A More Reflective Look at the First-Round Results

11 April 2022

Again in The New Republic.

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3 Comments

  • FrédéricLN says:

    Thanks for this wealth of analyses!

    An hesitation about “A second-round confrontation between Mélenchon and Macron would have focused attention on Macron’s failure to make good on the social aspect of his 2017 program”. I rather expected such a second-round confrontation to focus on (so-called) support of “islamo-leftism” by Mélenchon / LFI and more broad the radical Left and the Greens. That would have been such a straightforward line for Macron and his supporters (defending l’État against all enemies), as well as a straightforward line for Le Pen and her supporters — overemphasizing this (alleged) weaker flank of LFI in order to hide social topics as well as avoid to support explicitly Macron. I didn’t expect LFI to be able to voice social concerns in front of such an accusation.

    Within a system ruled by the center-left, the center, the right or the far right, LFI may look like a Trade Union in front of the CEOs, and as such, fully legitimate when pleading for higher wages, higher social care, a younger retirement age and the like.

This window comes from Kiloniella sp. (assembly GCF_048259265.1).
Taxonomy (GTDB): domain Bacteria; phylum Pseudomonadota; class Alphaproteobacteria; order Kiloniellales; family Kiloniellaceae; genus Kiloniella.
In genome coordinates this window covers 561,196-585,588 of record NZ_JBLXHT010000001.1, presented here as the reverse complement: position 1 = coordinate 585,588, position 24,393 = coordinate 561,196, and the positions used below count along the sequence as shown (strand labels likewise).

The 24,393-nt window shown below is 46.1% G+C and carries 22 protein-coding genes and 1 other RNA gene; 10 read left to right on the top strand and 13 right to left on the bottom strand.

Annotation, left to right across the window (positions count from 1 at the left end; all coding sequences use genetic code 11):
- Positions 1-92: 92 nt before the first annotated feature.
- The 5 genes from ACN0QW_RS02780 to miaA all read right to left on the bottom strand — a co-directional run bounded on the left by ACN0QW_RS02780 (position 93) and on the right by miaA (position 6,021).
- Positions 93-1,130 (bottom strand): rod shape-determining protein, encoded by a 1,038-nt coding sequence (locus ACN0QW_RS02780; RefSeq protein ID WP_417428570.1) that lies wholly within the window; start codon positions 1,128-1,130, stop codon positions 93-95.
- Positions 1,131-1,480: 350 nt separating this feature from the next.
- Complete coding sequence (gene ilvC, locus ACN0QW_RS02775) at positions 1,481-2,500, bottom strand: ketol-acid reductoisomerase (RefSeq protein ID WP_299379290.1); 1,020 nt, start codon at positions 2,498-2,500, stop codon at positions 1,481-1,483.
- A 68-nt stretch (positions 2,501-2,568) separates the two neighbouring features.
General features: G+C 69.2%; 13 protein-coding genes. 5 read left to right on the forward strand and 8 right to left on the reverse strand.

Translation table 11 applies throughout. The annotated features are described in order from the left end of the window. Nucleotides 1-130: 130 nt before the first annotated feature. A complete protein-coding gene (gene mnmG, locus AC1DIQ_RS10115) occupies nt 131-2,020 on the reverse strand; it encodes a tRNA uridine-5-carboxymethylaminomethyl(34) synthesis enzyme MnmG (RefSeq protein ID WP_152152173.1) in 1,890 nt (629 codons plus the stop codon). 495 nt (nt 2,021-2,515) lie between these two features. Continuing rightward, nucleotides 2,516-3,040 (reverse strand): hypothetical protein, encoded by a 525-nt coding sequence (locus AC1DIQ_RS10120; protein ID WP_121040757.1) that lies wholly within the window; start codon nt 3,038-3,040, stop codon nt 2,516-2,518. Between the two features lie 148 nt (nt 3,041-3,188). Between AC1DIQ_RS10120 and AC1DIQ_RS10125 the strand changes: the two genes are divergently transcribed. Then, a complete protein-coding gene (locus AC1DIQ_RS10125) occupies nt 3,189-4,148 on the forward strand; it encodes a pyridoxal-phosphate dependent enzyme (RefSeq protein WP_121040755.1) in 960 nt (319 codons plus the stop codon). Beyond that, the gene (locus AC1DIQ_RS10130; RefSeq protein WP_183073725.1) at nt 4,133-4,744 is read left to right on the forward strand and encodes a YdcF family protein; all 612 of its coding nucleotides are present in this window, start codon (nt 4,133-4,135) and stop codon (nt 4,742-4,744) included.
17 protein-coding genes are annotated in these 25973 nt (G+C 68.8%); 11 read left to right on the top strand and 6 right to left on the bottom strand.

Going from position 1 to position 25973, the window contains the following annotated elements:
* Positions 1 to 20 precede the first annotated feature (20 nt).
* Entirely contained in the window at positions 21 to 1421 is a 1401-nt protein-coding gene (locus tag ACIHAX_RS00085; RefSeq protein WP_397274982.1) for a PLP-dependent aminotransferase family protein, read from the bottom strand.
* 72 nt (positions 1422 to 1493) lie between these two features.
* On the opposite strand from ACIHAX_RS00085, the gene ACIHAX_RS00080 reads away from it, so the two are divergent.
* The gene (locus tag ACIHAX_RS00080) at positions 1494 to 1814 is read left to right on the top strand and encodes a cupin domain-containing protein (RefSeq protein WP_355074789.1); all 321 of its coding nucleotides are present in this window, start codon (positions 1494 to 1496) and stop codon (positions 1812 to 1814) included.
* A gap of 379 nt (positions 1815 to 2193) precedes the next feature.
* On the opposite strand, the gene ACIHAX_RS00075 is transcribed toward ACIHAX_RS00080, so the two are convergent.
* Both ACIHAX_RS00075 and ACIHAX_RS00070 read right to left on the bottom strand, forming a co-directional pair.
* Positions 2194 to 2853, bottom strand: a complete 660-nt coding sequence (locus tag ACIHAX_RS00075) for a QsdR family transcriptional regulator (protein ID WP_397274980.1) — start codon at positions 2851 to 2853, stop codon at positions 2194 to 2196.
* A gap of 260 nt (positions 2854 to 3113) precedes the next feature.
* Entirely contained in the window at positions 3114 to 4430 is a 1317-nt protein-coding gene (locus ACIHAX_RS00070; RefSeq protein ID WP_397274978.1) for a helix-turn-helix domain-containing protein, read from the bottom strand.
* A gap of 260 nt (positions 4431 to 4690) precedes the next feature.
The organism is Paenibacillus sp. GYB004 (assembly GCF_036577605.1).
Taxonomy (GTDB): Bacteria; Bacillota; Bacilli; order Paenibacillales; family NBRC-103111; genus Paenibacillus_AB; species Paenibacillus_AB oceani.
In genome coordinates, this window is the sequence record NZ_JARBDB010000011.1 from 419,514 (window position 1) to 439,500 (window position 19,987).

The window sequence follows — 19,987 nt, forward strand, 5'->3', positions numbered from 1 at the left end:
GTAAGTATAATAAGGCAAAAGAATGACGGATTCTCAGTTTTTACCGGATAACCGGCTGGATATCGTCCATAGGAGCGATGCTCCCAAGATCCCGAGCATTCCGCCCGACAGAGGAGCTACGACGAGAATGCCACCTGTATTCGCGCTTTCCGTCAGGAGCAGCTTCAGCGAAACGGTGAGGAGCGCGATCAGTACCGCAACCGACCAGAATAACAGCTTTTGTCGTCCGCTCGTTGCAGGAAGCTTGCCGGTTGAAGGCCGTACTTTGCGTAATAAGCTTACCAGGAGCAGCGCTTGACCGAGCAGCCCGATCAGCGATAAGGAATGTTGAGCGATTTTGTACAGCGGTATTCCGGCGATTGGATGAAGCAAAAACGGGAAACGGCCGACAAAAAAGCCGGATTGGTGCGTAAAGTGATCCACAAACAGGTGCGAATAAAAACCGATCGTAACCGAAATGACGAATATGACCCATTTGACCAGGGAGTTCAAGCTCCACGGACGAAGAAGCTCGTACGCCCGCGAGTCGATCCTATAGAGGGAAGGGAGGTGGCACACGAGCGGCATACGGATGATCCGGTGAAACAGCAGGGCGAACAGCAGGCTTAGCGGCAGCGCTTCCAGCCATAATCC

Put in the hypothetical perspective of becoming the rulers, LFI people would be, in my humble opinion, immediately smashed as the Fifth Column of anti-France.

    The geographical segregation of votes in the 2022 election as opposed to 2017 strikes me. E.g. Melenchon obtained ~50% or more in many cities of a broad “banlieue Nord”, including Argenteuil. That gives LFI the perpective of becoming a large opposition party, with likely more than 50 MPs (instead of ~17), sustainably rooted in urban culture, multi-cultural neighborhoods, and the professional ethos of civil servants. Without, I guess, any perspective of ruling the country, as long as small towns and rural areas (the majority of France) do not feel concerned.

  • Martin Roberts says:

    My favorite part of the article was this point about Mélenchon: “His campaign trick of appearing in several cities at once via holographic teleportation is perhaps an indication that his presence is more like a ghostly visit from the past than a harbinger of the future. When Marx wrote that “a specter is haunting Europe—the specter of communism,” he of course had no idea that he would be describing the Mélenchon campaign’s high-tech legerdemain, but in fact he hit the nail on the head.” One wonders what Derrida would say about Mélenchon’s haunting by the Marxian spectre, or his own holographic haunting of the French electorate – the Hamlet’s ghost of French politics?

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